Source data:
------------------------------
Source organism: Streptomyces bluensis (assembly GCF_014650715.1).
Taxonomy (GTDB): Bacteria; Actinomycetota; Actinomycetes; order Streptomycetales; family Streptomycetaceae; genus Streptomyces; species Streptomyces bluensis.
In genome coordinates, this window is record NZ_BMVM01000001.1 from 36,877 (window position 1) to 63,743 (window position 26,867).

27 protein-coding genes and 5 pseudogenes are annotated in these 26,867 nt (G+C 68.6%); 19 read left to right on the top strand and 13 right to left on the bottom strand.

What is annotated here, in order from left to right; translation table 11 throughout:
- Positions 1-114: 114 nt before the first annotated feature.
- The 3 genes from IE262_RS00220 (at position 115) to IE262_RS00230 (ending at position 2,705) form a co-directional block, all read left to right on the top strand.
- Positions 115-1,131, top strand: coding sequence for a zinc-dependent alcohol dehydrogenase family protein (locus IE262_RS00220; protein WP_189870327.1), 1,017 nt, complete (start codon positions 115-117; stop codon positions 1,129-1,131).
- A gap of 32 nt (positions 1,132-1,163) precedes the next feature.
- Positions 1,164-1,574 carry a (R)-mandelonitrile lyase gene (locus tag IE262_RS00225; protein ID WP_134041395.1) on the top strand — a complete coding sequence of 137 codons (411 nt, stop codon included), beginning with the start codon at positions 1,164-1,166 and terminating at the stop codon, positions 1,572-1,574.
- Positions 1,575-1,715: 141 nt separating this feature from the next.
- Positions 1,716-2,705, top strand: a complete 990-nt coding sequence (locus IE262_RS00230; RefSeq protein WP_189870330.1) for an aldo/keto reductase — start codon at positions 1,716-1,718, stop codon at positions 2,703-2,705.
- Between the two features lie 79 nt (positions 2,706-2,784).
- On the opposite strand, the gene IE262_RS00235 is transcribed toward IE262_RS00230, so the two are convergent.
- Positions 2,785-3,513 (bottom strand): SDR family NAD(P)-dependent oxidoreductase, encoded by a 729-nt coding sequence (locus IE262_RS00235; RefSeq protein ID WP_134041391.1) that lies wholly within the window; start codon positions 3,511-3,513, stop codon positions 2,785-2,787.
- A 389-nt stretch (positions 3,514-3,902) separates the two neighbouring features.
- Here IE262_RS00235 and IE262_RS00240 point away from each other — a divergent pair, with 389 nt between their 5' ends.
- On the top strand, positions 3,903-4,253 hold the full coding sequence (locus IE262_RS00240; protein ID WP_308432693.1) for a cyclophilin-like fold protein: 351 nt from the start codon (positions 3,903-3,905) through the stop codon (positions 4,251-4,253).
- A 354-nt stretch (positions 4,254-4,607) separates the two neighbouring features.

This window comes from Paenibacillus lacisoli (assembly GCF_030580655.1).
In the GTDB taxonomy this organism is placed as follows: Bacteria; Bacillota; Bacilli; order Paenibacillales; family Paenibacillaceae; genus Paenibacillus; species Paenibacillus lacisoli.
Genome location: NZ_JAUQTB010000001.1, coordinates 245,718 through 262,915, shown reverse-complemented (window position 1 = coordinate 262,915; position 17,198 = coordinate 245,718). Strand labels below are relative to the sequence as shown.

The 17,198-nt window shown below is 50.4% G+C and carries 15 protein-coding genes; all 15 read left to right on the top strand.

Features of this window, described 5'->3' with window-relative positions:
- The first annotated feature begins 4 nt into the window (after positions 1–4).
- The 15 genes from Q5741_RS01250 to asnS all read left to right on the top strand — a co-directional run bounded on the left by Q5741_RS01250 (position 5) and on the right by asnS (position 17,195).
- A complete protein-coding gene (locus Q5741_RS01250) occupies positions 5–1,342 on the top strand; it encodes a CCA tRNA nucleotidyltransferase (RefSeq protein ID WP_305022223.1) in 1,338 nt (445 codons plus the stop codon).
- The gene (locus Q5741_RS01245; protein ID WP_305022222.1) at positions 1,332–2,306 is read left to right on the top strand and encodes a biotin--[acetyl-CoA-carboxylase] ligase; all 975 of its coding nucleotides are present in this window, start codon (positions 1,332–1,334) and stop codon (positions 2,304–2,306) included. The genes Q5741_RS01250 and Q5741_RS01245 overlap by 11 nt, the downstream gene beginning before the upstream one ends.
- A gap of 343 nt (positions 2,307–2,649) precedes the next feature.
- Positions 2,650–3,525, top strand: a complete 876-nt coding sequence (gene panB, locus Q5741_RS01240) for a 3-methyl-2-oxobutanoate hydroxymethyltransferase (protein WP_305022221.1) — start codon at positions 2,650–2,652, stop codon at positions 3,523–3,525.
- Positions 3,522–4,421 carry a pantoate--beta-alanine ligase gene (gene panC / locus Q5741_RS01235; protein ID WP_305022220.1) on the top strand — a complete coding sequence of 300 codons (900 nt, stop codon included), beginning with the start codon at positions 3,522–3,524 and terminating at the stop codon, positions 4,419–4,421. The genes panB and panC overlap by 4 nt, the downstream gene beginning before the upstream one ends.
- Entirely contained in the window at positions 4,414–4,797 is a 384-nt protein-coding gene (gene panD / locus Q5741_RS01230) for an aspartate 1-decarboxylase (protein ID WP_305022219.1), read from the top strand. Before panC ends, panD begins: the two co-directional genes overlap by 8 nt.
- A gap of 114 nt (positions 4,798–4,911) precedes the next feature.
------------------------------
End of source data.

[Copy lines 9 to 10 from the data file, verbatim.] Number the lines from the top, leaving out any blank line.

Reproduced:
- A gap of 32 nt (positions 1,132-1,163) precedes the next feature.
- Positions 1,164-1,574 carry a (R)-mandelonitrile lyase gene (locus tag IE262_RS00225; protein ID WP_134041395.1) on the top strand — a complete coding sequence of 137 codons (411 nt, stop codon included), beginning with the start codon at positions 1,164-1,166 and terminating at the stop codon, positions 1,572-1,574.